6. Denier — An ugly new addition to the trending words list as it has become an evermore present invective with sinister overtones (fully intended).
  7. Mid-Term Elections — The Perpetual Campaign of the US rolls into 2014, a mere speedbump on the way to ’16.
  8. Crimea — Remember,  Charge of the Light Brigade though highly celebrated, was an unmitigated disaster.
  9. Pontiff — Francis keeps upending convention and papal protocol.
  10. Conscious De-Coupling — Oh Gwyneth Paltrow, what hath thou wrought to the language?
  11. Quinquennium — Or lustrum (either way five-year periods) — preparing for decade-and-a-half terminology as 2015 looms.
  12. The Great War — The centennial of World War I begins four years of soulful commemorations — as the forces it unloosed ripple into (and most probably through) the 21st c.
  13. Blood Moon — Four total eclipses of the Moon in an 18-month span.  Not yet referred to as the  Lunar-aplyspe — but the year is young.
  14. V. V. Putin — Proving to no longer be a Pootie-Poot (etymology unknown), the nickname of George W. Bush bestowed on him.
  15. Chinese —  All things  Chinese are (still) on the rise  Western Powers should be acclimated to this by now.

In November, 2013, Austin, Texas-based GLM announced that the Internet error code ’404′ was the Top Word of the Year of 2013.

To see the Top Words of 2013, go here.

The words are culled from throughout the English-speaking world, which now numbers more than 1.83 billion speakers (January 2013 estimate).GLM employs its NarrativeTracker technologies for global Internet and social media analysis. NarrativeTracker is based on global discourse, providing a real-time, accurate picture about any topic, at any point in time.   NarrativeTracker analyzes the Internet, blogosphere, the top 300,000 print and electronic global media, as well as new social media sources as they emerge.

About the Global Language Monitor

Austin, Texas-based Global Language Monitor analyzes and catalogues the latest trends in word usage and word choices, and their impact on the various aspects of culture, with a particular emphasis upon Global English.  In 2003, GLM first coined the term ‘ephemeral data’ as an attribute of ever-expanding Big Data. GLM  has launched a number of innovative products and services monitoring the Internet, the blogosphere, social media as well as the top print and electronic media sites.
For more information, call 1.512.815.8836, email info@LanguageMonitor.com, or visit www.LanguageMonitor.com.


Beats Tops Sony in First Ambush Marketing Rankings World Cup 2014

Shocker: Beats Tops Sony in First Ambush Marketing Rankings World Cup 2014 Nike outpaces Adidas, McDonald’s falls behind in first Ambush Marketing Rankings World Cup 2014

Order the Book Now!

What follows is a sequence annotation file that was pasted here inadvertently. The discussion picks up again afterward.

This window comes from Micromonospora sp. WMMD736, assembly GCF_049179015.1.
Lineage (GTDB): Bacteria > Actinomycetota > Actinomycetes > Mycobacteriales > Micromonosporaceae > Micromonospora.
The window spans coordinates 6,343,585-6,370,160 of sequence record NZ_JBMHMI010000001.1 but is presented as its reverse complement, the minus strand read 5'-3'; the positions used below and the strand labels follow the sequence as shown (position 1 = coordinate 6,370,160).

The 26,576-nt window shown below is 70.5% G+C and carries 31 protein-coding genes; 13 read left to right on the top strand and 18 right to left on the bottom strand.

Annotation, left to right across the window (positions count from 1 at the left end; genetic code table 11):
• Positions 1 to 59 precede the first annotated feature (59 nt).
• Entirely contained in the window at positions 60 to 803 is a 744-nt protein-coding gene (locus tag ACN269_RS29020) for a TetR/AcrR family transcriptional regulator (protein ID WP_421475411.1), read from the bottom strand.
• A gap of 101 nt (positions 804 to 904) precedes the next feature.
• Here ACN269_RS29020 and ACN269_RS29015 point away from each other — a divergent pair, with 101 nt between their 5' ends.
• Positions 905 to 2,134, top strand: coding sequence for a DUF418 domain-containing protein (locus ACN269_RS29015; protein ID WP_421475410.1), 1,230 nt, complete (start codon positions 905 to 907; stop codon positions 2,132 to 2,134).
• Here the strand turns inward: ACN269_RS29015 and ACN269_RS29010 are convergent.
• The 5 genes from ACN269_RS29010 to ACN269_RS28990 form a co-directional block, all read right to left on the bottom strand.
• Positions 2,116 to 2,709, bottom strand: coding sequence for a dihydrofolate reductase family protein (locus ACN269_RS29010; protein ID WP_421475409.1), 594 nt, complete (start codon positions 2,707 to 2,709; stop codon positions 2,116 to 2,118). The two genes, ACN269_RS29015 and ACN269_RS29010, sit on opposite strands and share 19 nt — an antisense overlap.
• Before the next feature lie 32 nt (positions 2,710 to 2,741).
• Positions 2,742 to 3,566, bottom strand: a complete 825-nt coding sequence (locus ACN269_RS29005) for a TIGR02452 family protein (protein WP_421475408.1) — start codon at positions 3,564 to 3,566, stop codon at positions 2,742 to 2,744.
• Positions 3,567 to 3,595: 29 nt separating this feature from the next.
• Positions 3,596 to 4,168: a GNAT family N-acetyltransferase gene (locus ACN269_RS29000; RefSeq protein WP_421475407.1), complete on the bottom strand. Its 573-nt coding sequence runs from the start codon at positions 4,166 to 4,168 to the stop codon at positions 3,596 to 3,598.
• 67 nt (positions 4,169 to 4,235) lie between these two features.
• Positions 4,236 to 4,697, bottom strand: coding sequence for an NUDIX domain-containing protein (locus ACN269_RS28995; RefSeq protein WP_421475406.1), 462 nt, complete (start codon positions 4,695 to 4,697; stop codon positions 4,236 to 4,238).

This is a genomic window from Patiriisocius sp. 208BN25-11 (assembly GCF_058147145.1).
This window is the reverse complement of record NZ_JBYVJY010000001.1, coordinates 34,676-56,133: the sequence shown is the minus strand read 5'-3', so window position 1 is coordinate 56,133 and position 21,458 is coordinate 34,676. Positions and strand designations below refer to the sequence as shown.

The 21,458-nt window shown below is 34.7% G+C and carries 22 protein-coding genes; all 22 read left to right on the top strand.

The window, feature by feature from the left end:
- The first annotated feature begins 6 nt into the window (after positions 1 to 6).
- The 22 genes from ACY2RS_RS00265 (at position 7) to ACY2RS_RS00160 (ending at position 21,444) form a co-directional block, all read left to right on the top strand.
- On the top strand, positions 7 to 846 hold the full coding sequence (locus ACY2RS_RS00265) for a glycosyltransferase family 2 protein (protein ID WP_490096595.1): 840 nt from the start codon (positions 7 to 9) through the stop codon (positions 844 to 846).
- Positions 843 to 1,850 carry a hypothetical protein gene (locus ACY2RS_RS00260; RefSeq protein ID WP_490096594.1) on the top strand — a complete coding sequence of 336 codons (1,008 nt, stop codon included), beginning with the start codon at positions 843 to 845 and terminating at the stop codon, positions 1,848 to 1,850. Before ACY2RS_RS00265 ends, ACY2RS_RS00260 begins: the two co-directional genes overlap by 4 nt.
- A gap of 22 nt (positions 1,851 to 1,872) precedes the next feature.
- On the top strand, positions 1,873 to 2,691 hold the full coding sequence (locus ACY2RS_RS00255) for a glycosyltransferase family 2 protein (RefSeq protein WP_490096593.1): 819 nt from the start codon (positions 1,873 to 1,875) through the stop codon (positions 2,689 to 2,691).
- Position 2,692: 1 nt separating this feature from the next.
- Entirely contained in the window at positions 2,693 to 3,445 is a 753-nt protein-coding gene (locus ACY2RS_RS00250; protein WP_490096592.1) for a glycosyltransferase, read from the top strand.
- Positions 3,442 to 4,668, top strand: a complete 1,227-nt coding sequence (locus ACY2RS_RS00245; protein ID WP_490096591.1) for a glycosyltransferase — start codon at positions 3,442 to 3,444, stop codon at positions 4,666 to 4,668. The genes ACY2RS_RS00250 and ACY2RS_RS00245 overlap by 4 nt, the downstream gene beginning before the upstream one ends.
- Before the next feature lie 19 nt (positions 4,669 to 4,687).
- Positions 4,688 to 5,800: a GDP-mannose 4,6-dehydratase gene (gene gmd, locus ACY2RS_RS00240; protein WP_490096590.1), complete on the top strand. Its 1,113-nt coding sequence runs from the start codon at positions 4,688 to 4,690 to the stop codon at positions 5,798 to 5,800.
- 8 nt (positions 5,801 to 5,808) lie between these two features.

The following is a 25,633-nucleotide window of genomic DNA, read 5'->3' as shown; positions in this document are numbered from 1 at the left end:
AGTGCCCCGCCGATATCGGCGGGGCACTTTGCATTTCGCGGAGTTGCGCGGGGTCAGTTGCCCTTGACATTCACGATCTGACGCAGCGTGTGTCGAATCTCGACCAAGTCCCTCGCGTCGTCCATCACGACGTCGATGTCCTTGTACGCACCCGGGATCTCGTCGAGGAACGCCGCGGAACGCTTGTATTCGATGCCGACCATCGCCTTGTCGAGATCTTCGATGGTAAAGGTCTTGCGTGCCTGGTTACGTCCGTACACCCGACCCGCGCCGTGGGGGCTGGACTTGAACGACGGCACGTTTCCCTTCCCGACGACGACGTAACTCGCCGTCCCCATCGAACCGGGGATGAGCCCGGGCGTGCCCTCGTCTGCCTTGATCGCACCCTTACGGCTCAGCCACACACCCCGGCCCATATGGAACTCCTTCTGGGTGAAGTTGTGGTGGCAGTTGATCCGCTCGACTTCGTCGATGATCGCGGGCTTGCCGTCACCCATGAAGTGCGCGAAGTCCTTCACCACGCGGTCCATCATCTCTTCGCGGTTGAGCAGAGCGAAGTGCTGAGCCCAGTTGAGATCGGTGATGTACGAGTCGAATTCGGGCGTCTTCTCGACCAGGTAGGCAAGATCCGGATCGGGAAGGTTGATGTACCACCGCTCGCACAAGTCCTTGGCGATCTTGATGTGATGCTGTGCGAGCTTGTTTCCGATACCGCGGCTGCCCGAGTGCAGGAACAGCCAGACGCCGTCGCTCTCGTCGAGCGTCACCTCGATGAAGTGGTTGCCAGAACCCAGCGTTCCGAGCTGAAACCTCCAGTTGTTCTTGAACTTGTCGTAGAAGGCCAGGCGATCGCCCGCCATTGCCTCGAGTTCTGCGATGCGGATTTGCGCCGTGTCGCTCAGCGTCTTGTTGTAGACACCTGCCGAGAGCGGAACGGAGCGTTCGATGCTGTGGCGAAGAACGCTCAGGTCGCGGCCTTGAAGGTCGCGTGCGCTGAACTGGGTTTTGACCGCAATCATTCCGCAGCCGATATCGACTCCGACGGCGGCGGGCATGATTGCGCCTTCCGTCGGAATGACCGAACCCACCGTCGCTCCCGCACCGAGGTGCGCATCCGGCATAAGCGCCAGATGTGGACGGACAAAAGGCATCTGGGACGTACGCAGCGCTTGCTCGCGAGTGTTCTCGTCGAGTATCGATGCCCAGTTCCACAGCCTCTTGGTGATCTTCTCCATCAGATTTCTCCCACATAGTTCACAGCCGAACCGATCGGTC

Order the Book Now!

June 23, 2014, Austin, TEXAS — In the Global Language Monitor‘s first Ambush Marketing analysis of the FIFA World Cup 2014 has found that Beats Tops Sony for No.1 Ambush Marketer of the Tournament thus far. In fact, four of the top five positions on the chart were held by Ambushers of Sony, McDonald’s, Continental, and Adidas. We should note that Continental was in a class of its own — at 538.20, towering over the other partners and sponsors who had an identifiable ‘non-affiliated marketer’ (NAM) thus far.

.

Of course, Beats, the headphones created by Dr. Dre and Jimmy Iovine (and banned by FIFA at the World Cup), scored a remarkable one hundred plus BAI points, ahead of Sony, the FIFA Partner. McDonald’s, which had multiple competitors, and was bested by KFC by 16.56 BAI points. However when the competitors are added together the scores stand significantly ahead of Mickey D’s. We will analyze those numbers in a later report.

“The numbers tell the story, and it is very interesting story, indeed,” said Paul JJ Payack, the Global Language Monitor president and Chief Word Analyst. “Global marketers have decided that aligning their brands with the FIFA World Cup is every bit as valuable as the Olympics, and perhaps even more so for certain audiences and demographics.” ​

World Cup 2014 BAI Ambush Marketer Rankings
World Cup 2014 BAI Ambush Marketer Rankings

Other results include Nike cruising by Adidas by a comfortable margin and in the Healthcare sector, P&G crushed Johnson and Johnson (J&J), scoring five times higher in the brand recognition scorecard. Visa easily outdueled Mastercard. Budweiser, now part of the inBEV family, edged by Heineken, though Heineken has a small, but growing following in Latin America. The other patrons and sponsors without identifiable non-affiliated marketing competitors appear to have solid niche leadership as shown in the FIFA 2014 Overall BAI rankings below. ​​

World Cup 2014 BAI Ambush Marketer Rankings
World Cup 2014 BAI Ambush Marketer Rankings

​ When measured by the Global Language Monitor’s Brand Affiliation Index (BAI), the individual brands comprising the FIFA World Cup Sponsors and Partners had significantly disparate results as shown above.

Previously, the Global Language Monitor tracked how much the ‘corruption scandal’ was affecting the brand images of the partner and sponsors. The brands were tested and ranked by their Brand Affiliation Index(BAI) when linked to 2014 World Cup and words like “corruption”. GLM will follow up with the ‘corruption sandal’, as the World Cup unfolds.

There are a number of press reports detailing the efforts of some brands to downplay the effects on the scandal to their brand. When your brand could be sullied in front of the 3.4 billion television viewers of World Cup 2014, their concerns, whether or not admitted, are serious and significant.

The individual numbers are determined by Global Language Monitor’s (GLM) Brand Affiliation Index (BAI), a proprietary, longitudinal study that analyzes the global association between (and among) individual brands and their competitors or, in this case, the FIFA World Cup 2014.